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New Legislative Proposal in Minnesota Seeks to Double Cannabis Plant Cultivation Limit for Medical Patients



A recent initiative presented in the Minnesota House of Representatives aims to expand the cultivation capacity for medical cannabis patients within the state, as per CBS News. This legislative proposal would permit those enrolled in the state's medical cannabis program to cultivate as many as 16 cannabis plants.

Presently, under Minnesota legislation, any individual over the age of 21 is permitted to grow a maximum of eight cannabis plants, with only four of these allowed to be in the flowering stage simultaneously.


The new proposal intends to increase this limit, specifically catering to the needs of medical cannabis patients. Moreover, it introduces the provision for these patients to appoint caregivers who can undertake the cultivation on their behalf. Representative Jessica Hanson highlighted the current barriers faced by patients, pointing out the challenges related to knowledge, financial capacity, personal health, or living conditions that might prevent them from growing cannabis independently.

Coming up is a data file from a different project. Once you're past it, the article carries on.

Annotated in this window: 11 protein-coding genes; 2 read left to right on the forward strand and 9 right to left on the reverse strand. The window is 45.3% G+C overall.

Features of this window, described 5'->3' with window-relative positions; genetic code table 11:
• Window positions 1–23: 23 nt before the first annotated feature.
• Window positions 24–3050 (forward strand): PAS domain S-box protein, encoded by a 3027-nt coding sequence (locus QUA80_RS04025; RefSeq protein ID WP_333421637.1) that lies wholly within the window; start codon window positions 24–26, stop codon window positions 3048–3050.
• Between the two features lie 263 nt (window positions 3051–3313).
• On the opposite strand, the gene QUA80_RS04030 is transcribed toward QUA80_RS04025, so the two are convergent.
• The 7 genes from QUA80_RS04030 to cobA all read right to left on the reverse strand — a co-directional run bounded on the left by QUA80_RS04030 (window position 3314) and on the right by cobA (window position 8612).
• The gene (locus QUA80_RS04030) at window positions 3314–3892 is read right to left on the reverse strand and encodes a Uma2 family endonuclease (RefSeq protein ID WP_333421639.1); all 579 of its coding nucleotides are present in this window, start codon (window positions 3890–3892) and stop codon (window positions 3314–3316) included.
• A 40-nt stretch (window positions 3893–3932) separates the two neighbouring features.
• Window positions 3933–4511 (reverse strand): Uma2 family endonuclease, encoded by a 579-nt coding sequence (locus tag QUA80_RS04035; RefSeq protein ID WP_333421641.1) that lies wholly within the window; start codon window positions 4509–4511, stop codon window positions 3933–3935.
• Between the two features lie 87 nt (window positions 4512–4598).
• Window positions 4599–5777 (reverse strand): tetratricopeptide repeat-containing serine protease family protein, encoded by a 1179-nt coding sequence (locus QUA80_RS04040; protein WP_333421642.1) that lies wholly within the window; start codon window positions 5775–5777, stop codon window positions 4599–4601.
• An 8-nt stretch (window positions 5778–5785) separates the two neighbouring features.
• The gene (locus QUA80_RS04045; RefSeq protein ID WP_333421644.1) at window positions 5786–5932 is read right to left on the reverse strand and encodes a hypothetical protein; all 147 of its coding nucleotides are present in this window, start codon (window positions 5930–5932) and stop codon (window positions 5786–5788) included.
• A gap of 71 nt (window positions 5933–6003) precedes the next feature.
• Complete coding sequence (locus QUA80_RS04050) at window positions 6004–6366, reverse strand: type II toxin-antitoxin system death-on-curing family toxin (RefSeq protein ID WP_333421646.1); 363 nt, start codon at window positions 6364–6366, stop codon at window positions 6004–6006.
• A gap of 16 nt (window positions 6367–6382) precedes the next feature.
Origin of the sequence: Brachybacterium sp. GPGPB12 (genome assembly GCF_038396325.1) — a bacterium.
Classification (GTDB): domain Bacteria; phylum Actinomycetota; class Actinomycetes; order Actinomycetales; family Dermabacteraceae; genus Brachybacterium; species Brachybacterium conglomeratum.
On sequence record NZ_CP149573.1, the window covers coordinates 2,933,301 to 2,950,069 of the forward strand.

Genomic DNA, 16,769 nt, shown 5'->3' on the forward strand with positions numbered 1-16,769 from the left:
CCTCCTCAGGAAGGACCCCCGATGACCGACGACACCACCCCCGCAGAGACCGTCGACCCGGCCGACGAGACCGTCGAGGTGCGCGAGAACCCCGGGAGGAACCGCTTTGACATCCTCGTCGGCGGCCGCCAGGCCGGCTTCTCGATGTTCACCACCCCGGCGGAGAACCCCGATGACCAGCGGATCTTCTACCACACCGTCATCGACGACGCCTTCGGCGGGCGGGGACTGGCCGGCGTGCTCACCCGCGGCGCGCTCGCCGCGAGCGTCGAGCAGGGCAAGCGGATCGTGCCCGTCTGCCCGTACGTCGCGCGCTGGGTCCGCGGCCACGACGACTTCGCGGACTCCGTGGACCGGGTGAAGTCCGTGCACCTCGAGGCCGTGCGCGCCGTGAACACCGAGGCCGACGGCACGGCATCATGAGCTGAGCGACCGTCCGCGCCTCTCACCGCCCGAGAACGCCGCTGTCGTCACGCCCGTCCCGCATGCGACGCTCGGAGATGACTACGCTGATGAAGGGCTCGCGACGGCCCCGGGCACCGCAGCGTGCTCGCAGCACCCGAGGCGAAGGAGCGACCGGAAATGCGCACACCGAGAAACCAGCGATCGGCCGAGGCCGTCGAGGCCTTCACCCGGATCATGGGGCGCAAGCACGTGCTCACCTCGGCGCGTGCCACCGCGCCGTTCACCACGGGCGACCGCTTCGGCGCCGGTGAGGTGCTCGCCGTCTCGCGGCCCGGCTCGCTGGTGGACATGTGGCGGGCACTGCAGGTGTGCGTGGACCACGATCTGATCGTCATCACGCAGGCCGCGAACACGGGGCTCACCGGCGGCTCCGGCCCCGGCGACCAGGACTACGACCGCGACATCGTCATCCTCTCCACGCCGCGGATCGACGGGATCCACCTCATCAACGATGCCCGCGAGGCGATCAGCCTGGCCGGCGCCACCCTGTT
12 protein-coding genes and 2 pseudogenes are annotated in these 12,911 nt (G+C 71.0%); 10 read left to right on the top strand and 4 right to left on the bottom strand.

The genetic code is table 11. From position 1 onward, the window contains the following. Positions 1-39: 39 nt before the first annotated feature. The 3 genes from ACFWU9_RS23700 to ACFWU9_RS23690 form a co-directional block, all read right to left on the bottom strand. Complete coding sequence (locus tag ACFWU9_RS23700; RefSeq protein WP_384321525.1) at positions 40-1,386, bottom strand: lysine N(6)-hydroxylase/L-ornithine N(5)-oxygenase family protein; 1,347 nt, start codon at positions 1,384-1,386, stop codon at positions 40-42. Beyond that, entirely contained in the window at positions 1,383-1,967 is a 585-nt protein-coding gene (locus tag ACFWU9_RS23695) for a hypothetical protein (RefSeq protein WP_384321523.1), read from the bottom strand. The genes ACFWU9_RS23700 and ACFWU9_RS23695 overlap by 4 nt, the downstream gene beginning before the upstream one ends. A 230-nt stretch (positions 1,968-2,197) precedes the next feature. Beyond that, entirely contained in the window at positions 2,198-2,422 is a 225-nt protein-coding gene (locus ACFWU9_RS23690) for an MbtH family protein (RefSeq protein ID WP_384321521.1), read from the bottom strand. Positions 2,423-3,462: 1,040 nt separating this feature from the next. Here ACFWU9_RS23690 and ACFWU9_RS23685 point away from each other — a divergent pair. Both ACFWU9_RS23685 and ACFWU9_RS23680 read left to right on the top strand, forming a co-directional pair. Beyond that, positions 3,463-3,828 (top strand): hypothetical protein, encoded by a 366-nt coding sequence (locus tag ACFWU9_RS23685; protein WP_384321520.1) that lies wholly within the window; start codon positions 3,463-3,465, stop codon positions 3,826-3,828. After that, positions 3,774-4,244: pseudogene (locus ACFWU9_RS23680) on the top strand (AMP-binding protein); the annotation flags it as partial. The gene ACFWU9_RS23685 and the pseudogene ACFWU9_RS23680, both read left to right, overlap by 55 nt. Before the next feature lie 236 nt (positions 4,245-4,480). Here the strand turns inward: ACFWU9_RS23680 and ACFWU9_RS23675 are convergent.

Hanson emphasized the importance of accessibility, stating,


"As it currently stands, individuals with disabilities and other qualifying conditions for the medical program are only able to cultivate their own cannabis if they possess the know-how, financial resources, and if their health or living circumstances permit, or if they have acquaintances generous enough to share homegrown products."

Since its inception in 2014, Minnesota's medical cannabis program has accepted individuals with 19 specific qualifying conditions, including but not limited to cancer, chronic pain, and post-traumatic stress syndrome (PTSD). Additionally, while the policy permitting the use of cannabis for adults came into effect last year, the establishment of a commercial market for adult-use cannabis in Minnesota is anticipated to take place no earlier than the following year.


In a related development, the state's cannabis regulators have recently implemented new limitations on hemp-derived cannabinoid products. This decision followed an investigation that discovered a significant number of these products, sold at hemp retail locations, contained delta-9 THC levels surpassing the legally allowed threshold. This move underscores the state's ongoing efforts to ensure the safety and regulation of cannabis and its derivatives within its jurisdiction.




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